[holding answer 13 June 2006]: With the availability of audio-description services, digital technology can greatly enhance the enjoyment of television by blind and partially sighted people. But we are aware that some of them might need extra help in selecting, installing and using the digital equipment. This is why the Government have announced assistance schemes for people aged 75 and over, people in receipt of disability living allowance or attendance allowance, and the people registered as blind. I can confirm that people who are registered as partially sighted will also be eligible for the schemes. I refer the hon. Member to
the answer of 14 March 2006, Official Report, column 2101W, for more information on the schemes.
Miss McIntosh: To ask the Secretary of State for Culture, Media and Sport if she will increase audio description targets to at least 20 per cent. to ensure greater inclusion of blind and partially sighted people in the digital switchover. 
Mr. Pickles: To ask the Secretary of State for Culture, Media and Sport what funding the Government are providing to local authorities to cover the (a) implementation costs and (b) ongoing costs associated with the Gambling Act 2005; and whether the New Burdens principle applies.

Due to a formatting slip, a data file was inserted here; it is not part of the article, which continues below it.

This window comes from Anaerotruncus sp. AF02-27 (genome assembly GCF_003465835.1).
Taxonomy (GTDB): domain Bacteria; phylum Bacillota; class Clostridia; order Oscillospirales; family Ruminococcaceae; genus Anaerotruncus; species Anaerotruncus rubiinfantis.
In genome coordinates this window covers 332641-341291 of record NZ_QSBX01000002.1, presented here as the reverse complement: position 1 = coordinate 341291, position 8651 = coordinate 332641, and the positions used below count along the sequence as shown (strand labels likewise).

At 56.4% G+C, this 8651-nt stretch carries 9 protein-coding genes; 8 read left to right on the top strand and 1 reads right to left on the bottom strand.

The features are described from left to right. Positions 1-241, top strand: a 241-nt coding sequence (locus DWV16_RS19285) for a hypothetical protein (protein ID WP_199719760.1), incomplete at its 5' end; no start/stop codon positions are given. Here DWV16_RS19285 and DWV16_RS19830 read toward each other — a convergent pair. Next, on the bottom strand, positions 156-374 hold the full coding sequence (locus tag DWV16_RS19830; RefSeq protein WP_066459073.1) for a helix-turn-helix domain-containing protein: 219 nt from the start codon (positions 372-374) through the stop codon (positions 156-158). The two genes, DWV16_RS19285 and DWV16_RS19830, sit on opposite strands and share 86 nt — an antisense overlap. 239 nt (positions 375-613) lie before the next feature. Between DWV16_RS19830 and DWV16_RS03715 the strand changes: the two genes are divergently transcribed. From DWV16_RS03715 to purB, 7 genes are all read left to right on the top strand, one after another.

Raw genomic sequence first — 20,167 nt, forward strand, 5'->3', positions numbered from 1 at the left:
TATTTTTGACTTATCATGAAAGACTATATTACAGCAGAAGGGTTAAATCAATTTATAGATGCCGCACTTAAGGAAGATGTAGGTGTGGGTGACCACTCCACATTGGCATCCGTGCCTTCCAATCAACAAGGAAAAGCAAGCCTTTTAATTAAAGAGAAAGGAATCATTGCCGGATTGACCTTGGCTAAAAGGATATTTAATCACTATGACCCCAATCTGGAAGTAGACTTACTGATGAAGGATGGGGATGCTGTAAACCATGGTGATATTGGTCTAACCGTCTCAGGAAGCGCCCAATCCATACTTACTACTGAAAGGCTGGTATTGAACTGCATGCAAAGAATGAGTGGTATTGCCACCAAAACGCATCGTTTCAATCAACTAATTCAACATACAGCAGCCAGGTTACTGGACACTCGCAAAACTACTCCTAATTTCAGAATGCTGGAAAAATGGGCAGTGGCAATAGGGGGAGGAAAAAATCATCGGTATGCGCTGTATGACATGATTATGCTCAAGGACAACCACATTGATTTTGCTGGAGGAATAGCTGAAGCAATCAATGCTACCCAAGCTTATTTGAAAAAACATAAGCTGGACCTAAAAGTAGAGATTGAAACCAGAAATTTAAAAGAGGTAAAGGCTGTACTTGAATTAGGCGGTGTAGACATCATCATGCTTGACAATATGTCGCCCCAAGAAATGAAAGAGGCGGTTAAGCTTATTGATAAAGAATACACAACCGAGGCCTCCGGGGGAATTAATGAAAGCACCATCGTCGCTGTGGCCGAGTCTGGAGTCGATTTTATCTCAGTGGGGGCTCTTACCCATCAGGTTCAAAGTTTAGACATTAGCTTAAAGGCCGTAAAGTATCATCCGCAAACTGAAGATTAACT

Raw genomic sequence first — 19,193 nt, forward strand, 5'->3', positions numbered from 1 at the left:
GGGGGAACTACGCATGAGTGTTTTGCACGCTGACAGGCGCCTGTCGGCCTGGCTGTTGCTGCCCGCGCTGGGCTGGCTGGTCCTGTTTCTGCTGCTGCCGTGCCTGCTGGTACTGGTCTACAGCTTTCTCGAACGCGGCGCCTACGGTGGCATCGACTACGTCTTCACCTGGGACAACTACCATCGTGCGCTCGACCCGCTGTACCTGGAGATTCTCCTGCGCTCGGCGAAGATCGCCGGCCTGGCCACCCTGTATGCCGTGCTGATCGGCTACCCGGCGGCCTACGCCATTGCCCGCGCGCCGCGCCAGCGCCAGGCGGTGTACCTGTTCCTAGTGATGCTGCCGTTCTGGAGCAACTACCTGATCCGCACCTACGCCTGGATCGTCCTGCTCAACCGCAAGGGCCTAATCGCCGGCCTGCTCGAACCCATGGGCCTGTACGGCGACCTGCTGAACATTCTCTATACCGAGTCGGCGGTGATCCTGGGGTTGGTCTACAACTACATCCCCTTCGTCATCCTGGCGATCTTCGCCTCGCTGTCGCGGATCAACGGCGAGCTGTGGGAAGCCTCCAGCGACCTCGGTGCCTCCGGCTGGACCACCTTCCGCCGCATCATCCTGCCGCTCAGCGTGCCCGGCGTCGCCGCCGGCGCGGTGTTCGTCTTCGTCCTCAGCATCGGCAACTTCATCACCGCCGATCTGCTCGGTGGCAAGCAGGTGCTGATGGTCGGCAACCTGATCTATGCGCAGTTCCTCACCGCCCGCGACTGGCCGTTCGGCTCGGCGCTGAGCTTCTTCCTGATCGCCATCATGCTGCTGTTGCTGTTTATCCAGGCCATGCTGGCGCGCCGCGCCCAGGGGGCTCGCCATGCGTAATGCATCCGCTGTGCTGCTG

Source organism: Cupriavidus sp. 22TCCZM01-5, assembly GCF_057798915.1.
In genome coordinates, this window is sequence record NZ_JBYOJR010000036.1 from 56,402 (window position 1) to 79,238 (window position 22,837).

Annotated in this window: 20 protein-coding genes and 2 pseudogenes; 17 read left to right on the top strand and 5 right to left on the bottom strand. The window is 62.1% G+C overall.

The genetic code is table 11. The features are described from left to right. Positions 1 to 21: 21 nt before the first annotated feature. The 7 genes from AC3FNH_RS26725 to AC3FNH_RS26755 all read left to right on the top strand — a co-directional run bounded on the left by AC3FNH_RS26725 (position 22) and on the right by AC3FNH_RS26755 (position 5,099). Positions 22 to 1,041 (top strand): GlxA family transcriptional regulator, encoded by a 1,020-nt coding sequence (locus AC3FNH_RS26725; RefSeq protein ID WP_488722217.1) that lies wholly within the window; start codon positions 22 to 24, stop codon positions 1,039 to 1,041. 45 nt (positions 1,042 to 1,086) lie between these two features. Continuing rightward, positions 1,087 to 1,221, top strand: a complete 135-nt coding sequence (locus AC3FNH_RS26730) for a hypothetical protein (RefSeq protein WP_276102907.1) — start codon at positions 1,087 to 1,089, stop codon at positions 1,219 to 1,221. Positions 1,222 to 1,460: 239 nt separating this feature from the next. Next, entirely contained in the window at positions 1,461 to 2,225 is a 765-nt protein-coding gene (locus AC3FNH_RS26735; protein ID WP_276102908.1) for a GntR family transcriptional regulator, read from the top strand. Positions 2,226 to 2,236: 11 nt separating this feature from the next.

Mr. Caborn: The Spending Review 2002 included provision for a number of new burdens on local authorities during the spending review period, including the set up costs of the licensing scheme to be established under the Gambling Act 2005. The funding was included within general grant. This is unhypothecated provision and local authorities are responsible for decisions on the use of that funding.
The net additional cost to local authorities of the ongoing costs associated with the Gambling Act 2005 will be met from the fee arrangements. The Department will consult fully on the fees that local authorities may charge with a view to these fully meeting their efficient costs.
Mr. Drew: To ask the Secretary of State for Culture, Media and Sport how many libraries have (a) closed, (b) been scheduled for closure and (c) opened in each local authority in each of the last five years for which figures are available. 
Mr. Lammy: The table shows the change in the number of static public libraries in England, grouped into bands by opening hours, over the last five years and, for context, the comparable figures for 1997-98. The same information for each of the 149 library authorities in England can be found in the Public Library Statistics published by the Chartered Institute of Public Finance and Accountancy. Copies are held in the House of Commons Library.
|Static libraries in England|
|Hours open per week|